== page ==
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Indian Hill Press - Martha's Vineyard
DAW Story
[Photo of Clipping]  From 1982 to the late 1990s, the pages of the Vineyard Gazette were full of little rhymes like the one on the left. Their author, who went by the pseudonym of D.A.W., wrote more than two thousand poems in this vein. Why would anyone write such calculatedly short verses, and why the initials?

 Many years ago, after graduating from college, D.A.W. worked for our weekly Island newspaper, the Vineyard Gazette. In those days before desktop publishing, every news story and advertisement for the entire week's edition had to be typeset by one of the Gazette's two compositors. D.A.W. was one of those compositors.
 There is a design problem which plagues newspapers with predictable regularity. Often a news or feature article will run too short, leaving unexpected blank space on the page. Some small item is needed to fill the hole. In the newspaper trade, these hole-pluggers are referred to as "fillers."

 Sometimes the solution is as simple as moving an ad from one page to another. Sometimes a short birth announcement can be tucked into the empty spot. But sometimes there are no convenient ads or babies to help the layout people cope with their holes. That's how D.A.W.'s career was born.
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 During lunch hour or at odd moments, the young typesetter began composing two- and four-line verses just big enough to plug holes in case of emergency. The brevity and utilitarian nature of the poems seemed to merit no more than his initials as a byline. Soon every edition of the Gazette carried a sprinkling of these semi-anonymous "fillers."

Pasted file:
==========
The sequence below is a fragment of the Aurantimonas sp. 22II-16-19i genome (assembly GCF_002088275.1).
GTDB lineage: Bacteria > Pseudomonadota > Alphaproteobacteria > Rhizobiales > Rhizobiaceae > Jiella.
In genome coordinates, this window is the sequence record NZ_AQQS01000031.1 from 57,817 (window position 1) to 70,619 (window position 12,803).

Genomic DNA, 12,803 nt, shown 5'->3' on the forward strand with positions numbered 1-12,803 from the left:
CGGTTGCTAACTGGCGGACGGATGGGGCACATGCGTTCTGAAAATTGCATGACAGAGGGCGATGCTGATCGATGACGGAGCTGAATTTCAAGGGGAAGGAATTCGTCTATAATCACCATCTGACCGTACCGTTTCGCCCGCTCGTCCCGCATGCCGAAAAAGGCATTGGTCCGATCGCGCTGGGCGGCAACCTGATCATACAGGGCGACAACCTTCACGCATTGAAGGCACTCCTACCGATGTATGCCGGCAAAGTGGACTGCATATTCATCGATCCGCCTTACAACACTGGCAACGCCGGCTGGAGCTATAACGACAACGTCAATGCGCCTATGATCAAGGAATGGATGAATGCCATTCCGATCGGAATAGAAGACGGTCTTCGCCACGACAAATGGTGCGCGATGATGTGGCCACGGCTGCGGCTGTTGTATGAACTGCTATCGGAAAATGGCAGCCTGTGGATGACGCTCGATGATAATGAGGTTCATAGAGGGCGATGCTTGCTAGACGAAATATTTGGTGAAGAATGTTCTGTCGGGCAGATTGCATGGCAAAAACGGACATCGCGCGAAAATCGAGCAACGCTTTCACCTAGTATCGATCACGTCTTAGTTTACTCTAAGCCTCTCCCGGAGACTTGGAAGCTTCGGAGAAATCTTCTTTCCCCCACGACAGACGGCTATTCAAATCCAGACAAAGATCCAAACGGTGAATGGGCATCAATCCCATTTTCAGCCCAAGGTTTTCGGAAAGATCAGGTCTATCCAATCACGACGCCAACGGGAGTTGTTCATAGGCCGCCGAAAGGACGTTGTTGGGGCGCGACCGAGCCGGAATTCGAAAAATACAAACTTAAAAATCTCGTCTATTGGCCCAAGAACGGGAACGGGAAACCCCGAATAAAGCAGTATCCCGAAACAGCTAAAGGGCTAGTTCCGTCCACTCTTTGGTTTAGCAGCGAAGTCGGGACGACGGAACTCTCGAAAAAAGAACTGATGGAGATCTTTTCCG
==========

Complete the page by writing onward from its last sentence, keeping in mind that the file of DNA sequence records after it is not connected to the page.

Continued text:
[Photo of Clipping]  Gazette readers grew fond of the tiny rhyming squibs, which gradually attracted a loyal readership all their own. Some of D.A.W.'s verses dealt with the peculiarities of living on Martha's Vineyard. Most, however, had a universal appeal. At times witty, at times lyrical, D.A.W. could be counted on to write in a free-wheeling way about life in general and human nature in particular.

 The position of in-house Gazette poet turned out to be one of unheard-of privilege. Since the verses entered the newspaper directly from the typesetting room, they never passed the editor's desk. It was a freedom enjoyed by no other writer on the staff. On more than one occasion, we suspect, the editors of the Vineyard Gazette were as surprised as anyone else by what appeared in their Friday morning newspaper.
 In later years, D.A.W. left the newspaper for other jobs, but continued to write. To this day, fresh batches of D.A.W. verses regularly find their way to Yankee Magazine, the Cape and Islands National Public Radio station, and occasionally, yes, the Vineyard Gazette, which proudly maintains the centuries-long tradition of newspaper verse long abandoned by trendy modern media.

 Was the identity of D.A.W. ever revealed? Over time, and with age, the poet reluctantly stepped out from behind his cloak of anonymity and began publishing longer poems under his real name: Daniel Alan Waters, of West Tisbury. In 2006, at their annual town meeting, the citizens of West Tisbury created the position of Town Poet Laureate, and the selectmen voted to make D.A.W. the town's first poet to hold this title.

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